Despite being the wealthiest country in the world, the U.S. has the highest rate of maternal mortality amongst all similarly resourced countries. These numbers only increased since the onset of the pandemic. Further, Black women are three times as likely to die from labor complications. Access-related issues as a result of racist practices like redlining, the frequent dismissal of Black women’s pain, and weathering (the compounded physical toll that bigotry takes on individuals with marginalized identities) are largely to blame for these disparities. Indigenous patients are also more likely to die in childbirth, having seen the largest jump in deaths since 1999 than any other racial demographic.
One birthing practice that considerably varies in both prevalence and outcome? Cesarean sections.
Though common, Cesarean sections—or C-sections—are major abdominal surgeries. Birthing people who need C-sections yet don’t receive them can lose their lives; birthing people who don’t need C-sections yet do receive them can also lose their lives
“That’s why we want to make sure we use it when we should,” said Ivy, “but we don’t accidentally want to overuse it.” It’s not that this potential for overuse is on the horizon, however; it’s real and it’s here.
It is medically tricky to determine when a C-section is necessary. The temperature and heart rate (both of the birthing person and of the fetus) can change quickly, and determining the size a baby will be at birth is not an absolute science. But beyond these medical measurements, bias plays a significant role in harming patients—especially Black and Indigenous patients—and their families every day in the U.S.
One student in attendance inquired about when, exactly, the disbelief of Black women’s pain begins. The answer for many patients is “long before birth.” Further, perhaps patients who don’t feel heard by their providers are more inclined to change providers more frequently, complicating the process of tracking their health information over time.
Another student identified social determinants of health as a probable contributor to this inequity, sharing that only around 10% of health outcomes are actually determined by health. The remaining 90% are determined by a patient’s economic stability, education access and quality, healthcare access and quality, neighborhood and built environment, and social community context.
To close out the seminar, the group moved on to brainstorming potential solutions for shrinking these gaps in care.
Course professor Amy Cohn, PhD, got the ball rolling: “I think we should get our mechanical engineering friends to build a device that can better capture the size of the baby so we stop doing C-sections we don’t need and stop putting women through delivering babies that aren’t going to fit.”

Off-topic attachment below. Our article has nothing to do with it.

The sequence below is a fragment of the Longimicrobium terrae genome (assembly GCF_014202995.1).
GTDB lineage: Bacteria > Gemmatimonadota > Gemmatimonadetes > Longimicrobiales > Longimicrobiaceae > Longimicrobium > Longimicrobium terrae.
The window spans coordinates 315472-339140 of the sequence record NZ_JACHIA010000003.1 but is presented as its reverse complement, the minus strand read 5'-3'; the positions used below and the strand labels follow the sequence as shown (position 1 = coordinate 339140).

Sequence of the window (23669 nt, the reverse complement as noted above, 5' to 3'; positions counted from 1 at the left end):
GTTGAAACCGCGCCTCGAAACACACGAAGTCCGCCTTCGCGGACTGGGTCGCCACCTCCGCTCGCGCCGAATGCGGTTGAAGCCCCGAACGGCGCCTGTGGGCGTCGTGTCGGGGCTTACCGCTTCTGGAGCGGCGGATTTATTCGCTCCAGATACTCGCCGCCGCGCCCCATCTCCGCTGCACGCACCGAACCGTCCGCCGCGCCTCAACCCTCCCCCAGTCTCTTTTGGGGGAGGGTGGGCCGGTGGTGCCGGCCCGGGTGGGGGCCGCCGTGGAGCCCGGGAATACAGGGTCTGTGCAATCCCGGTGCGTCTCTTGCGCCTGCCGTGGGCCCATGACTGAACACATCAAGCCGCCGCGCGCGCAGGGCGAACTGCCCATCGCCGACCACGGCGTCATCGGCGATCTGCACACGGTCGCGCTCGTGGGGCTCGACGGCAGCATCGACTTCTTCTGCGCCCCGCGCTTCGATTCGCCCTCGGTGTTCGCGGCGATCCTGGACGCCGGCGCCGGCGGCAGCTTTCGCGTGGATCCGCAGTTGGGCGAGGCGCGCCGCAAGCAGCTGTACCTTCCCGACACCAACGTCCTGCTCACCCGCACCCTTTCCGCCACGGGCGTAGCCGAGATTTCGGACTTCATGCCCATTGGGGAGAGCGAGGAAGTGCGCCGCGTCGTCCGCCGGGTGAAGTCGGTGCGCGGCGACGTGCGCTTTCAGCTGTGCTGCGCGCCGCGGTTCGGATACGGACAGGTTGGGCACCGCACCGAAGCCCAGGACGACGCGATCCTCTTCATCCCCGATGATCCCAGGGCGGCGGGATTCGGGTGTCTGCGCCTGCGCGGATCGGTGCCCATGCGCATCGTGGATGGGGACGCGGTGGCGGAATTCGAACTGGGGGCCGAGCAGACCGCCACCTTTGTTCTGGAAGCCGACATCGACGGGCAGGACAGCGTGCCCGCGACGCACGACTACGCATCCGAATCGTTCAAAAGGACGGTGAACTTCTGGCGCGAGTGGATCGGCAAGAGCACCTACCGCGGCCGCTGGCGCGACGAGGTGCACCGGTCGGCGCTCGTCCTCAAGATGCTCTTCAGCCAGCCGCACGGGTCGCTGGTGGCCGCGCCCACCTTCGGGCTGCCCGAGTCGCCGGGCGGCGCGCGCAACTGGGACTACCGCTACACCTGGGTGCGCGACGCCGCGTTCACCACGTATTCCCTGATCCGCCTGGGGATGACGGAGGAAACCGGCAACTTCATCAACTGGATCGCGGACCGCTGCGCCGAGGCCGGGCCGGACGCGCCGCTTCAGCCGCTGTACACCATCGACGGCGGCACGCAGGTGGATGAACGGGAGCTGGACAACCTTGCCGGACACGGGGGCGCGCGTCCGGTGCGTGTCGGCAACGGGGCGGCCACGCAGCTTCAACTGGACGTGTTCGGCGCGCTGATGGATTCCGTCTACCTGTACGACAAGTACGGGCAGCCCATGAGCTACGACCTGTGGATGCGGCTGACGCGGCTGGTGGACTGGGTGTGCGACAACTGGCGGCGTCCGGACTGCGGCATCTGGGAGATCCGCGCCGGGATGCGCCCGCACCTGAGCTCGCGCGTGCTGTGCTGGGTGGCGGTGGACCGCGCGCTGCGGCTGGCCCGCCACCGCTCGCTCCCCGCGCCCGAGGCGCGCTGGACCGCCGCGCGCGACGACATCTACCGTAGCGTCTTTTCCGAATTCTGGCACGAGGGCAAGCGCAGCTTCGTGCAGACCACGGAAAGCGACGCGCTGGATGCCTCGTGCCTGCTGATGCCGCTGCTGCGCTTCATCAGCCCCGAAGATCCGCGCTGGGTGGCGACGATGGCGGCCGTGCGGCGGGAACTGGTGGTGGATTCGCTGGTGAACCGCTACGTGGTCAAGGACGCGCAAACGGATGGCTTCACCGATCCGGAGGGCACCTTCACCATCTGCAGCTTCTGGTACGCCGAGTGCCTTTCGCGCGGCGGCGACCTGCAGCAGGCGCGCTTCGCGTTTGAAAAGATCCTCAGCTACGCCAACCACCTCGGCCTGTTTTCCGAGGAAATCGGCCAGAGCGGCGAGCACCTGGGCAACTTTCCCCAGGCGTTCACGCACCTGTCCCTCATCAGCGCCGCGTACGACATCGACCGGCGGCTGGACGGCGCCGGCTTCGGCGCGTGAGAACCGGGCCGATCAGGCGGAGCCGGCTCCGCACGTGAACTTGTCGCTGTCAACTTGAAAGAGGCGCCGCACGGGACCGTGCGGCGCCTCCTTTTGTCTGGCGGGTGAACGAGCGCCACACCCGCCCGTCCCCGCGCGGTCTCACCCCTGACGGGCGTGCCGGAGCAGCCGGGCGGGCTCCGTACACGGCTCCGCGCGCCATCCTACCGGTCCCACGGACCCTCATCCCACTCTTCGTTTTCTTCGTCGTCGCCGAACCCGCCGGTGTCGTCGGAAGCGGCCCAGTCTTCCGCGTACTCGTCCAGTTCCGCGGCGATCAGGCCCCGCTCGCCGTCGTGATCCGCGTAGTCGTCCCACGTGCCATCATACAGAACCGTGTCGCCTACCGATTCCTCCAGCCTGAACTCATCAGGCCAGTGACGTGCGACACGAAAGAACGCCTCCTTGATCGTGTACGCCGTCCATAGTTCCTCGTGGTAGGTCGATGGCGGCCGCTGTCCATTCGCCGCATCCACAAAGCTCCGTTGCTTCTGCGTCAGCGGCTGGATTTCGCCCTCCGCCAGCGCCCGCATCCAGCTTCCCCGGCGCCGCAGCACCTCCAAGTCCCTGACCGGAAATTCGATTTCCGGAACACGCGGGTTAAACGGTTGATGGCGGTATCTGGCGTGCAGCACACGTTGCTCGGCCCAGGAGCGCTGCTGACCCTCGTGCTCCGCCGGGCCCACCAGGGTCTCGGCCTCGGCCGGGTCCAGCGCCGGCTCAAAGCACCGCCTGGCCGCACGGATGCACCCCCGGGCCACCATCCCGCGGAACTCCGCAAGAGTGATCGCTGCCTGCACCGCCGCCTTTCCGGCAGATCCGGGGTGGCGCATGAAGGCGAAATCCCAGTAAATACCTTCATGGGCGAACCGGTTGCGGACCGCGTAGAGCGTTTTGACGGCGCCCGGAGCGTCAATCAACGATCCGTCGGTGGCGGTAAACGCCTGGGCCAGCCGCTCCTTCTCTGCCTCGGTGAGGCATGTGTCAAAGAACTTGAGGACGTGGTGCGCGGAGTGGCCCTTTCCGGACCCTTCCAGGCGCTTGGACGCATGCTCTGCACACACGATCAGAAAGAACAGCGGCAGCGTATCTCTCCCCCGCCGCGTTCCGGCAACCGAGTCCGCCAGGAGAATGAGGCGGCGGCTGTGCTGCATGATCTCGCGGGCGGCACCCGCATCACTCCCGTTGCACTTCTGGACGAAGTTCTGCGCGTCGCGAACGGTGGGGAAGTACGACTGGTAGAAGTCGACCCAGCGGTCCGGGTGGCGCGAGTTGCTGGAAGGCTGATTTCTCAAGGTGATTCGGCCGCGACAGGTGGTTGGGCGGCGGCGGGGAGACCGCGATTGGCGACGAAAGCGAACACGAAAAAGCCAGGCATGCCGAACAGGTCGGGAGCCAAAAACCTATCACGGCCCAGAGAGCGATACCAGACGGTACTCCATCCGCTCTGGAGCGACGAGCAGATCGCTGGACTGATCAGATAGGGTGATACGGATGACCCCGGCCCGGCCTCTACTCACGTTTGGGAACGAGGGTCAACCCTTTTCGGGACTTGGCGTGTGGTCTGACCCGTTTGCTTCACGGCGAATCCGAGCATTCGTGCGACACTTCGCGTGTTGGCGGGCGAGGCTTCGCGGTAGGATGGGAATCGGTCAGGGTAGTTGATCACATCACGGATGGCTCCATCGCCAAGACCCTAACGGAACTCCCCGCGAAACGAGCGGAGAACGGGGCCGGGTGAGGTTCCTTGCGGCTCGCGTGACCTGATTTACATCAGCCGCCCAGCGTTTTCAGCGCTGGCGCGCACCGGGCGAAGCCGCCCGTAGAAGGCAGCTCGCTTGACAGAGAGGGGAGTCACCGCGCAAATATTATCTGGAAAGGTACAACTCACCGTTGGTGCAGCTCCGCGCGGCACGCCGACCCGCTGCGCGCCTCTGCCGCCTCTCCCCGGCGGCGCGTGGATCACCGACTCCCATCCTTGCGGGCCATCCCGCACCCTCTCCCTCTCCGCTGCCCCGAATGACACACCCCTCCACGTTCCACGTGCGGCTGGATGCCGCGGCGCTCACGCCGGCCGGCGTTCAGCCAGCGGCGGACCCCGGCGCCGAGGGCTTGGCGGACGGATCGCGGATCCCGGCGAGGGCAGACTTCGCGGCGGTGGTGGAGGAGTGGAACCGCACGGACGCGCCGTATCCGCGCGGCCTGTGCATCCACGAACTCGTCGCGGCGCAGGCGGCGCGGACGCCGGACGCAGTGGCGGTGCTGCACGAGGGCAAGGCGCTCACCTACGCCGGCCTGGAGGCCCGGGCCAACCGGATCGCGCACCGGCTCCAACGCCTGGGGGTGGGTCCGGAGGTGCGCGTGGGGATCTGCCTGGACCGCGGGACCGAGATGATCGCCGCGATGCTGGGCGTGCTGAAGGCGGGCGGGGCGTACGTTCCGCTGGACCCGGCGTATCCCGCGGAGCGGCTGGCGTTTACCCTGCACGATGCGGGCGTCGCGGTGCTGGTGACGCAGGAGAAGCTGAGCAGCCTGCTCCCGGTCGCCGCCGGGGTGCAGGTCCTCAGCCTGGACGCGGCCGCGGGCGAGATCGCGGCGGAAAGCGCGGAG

Diverse ideas followed:
- Lean into midwifery and doula care to overcome this lack of trust that can be present in many provider-patient relationships.
- Develop hospital-led group prenatal care programs “where women receive their education—breastfeeding classes, birthing classes, nutrition classes—together, which is shown to drastically reduce preterm birth” and reduce outcome disparities. This strategy also takes less time for the clinics and can be less expensive overall to administer.
- Reduce variance in physician bias by concretizing standards for determining whether a C-section is needed or not.
- Implement performance metrics/dashboards so providers can be compared to their colleagues through audit feedback.
- Transition away from epidurals and towards nitrous oxide, which better allows patients to feel when their bodies are ready to push (as opposed to relying on the provider telling them when to push).
- Create a “pain translator” that allows providers to feel the pain that a patient is feeling. To this, Ivy named the harmful stereotype that Black folks generally have higher pain tolerances, as well as the often unconscious reaction providers have to Black folks expressing their pain of viewing them as “narcotics-seeking.”
In conclusion, Ivy spoke to a room mostly comprising industrial and operations engineers and offered the following:
“I think that one of the things about healthcare that’s really important is that it’s very personal. Everyone of us is a patient, and so therefore, when we think about ‘How can I make this system better,’ you know…we may not all drive trucks, we may not all be able to operate manufacturing systems, but we are all patients. So how do we think about making this system delivery better? I think we have a lot to contribute from that perspective.”
—Written by Hannah Buck, CHEPS Staff